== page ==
Ph.D., Department of History, University of New Hampshire
2023 to 2024
Reexamining Historical Introductions of Marine Wood-Boring Species from the Perspective of the History of Science and Technology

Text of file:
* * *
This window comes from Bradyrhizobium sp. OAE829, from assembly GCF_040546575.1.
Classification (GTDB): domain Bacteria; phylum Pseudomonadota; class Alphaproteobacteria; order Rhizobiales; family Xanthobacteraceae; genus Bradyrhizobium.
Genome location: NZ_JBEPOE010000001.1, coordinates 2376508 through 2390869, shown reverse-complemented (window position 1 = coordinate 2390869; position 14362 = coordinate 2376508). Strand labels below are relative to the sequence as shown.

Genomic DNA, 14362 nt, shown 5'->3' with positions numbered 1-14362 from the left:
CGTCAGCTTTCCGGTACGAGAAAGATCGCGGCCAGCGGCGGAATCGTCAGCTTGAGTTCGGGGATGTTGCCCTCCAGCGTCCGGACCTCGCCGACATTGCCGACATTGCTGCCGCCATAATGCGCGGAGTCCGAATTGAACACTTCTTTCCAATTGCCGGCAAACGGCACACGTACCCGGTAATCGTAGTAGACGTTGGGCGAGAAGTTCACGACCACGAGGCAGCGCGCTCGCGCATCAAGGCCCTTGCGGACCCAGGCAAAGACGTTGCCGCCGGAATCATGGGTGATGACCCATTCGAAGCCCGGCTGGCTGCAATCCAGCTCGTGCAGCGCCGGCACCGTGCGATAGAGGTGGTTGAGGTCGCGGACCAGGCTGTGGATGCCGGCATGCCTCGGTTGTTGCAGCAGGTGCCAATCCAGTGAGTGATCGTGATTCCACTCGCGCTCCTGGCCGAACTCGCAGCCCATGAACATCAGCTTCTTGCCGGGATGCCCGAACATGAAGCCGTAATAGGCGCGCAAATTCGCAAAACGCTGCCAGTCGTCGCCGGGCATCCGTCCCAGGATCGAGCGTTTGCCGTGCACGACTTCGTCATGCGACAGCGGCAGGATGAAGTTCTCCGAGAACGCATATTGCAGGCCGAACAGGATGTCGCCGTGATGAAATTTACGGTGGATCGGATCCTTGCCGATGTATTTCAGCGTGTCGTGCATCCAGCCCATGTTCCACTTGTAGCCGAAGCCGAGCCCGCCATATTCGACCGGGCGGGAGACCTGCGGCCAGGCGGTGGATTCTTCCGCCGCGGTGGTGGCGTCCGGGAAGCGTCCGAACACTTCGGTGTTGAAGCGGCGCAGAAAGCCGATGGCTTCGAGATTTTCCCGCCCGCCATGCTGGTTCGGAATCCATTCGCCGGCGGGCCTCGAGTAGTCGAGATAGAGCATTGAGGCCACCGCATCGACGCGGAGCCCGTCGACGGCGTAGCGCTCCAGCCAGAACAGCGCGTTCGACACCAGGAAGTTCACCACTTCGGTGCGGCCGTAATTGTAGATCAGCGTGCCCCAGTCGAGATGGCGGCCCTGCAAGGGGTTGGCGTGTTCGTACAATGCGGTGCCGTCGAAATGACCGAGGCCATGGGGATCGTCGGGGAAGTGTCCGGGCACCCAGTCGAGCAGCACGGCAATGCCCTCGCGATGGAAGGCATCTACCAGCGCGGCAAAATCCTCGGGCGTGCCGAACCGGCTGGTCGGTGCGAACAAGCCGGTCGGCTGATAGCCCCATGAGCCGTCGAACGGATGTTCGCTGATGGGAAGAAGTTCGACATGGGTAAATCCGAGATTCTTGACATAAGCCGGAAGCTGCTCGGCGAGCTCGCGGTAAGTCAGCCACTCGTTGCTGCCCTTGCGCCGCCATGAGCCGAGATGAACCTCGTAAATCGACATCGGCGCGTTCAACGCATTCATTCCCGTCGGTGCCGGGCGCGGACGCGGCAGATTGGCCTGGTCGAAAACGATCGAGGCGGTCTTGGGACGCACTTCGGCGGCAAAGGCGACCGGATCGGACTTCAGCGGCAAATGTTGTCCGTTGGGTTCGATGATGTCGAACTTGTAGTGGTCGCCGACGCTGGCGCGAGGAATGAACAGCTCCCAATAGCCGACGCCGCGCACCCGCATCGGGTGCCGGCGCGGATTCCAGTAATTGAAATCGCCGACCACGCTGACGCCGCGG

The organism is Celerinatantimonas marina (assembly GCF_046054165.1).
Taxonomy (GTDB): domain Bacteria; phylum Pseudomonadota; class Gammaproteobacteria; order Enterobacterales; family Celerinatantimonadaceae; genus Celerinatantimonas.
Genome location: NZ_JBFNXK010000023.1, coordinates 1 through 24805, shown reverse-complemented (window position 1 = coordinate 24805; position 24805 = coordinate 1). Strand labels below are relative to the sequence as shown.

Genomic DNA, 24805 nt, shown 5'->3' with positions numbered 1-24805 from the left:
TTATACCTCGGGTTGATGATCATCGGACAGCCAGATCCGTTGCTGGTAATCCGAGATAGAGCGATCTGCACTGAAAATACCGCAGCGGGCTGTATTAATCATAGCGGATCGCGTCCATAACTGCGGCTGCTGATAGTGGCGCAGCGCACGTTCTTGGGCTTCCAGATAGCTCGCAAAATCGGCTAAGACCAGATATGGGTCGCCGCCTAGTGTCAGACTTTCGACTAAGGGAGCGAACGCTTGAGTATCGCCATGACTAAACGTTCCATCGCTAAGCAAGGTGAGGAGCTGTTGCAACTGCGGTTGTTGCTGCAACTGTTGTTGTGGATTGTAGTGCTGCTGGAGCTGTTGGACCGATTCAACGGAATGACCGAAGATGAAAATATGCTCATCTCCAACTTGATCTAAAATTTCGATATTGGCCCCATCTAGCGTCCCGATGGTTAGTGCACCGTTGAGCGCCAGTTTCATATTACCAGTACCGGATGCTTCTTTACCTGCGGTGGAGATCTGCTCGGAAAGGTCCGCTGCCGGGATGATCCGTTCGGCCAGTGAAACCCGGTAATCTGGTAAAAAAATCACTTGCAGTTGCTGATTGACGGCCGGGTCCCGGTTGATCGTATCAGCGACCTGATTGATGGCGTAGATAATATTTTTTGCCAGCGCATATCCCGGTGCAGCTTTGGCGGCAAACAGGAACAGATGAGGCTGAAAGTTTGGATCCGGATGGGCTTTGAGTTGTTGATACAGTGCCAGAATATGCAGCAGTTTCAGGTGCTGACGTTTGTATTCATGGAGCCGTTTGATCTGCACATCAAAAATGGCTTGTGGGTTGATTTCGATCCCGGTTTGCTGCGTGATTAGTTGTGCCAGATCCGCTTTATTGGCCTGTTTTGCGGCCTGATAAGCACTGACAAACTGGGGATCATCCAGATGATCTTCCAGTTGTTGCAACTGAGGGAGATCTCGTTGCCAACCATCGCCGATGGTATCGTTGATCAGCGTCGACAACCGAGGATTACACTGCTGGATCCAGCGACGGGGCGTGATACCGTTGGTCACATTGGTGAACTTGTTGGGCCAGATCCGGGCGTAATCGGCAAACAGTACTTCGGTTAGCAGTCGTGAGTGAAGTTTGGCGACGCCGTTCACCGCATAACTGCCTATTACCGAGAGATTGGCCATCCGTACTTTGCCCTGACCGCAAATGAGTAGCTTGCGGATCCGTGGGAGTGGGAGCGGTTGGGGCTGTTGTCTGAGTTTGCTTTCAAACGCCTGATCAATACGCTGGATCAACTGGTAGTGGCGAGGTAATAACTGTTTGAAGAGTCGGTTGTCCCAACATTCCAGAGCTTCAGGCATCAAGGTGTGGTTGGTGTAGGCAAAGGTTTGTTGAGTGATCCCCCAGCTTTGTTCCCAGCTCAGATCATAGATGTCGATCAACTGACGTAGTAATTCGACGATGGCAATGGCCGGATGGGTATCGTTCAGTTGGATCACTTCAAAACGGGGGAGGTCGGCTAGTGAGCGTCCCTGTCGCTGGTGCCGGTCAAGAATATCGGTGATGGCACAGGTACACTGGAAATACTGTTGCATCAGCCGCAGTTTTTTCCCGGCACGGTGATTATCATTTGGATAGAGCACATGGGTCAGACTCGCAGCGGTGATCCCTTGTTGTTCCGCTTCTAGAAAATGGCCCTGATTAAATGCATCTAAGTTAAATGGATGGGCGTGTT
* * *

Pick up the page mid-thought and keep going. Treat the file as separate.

Few animals have had a global impact on par with marine woodborers. Teredinids and limnoriids—more commonly known as shipworms and gribbles—have subtly, and not so subtly, shaped the maritime world and reshaped coastal landscapes for centuries. Their impact on marine scientific thought, maritime technology, and urban design is perceptible to this day. Ironically, few people today have heard of these organisms once known the world over. My research examines these world historic animals by tracing their global redistribution since the 1500s and demonstrating how they shaped peoples, science, and technology for centuries. While new shipping technologies and preservation techniques have all but erased woodborers from popular imaginations, climate change is thrusting them back into our collective consciousness by spreading them to new harbors. The time is right to rediscover marine woodborers and mine their history for the scientific and technological insight it may offer in the present and future.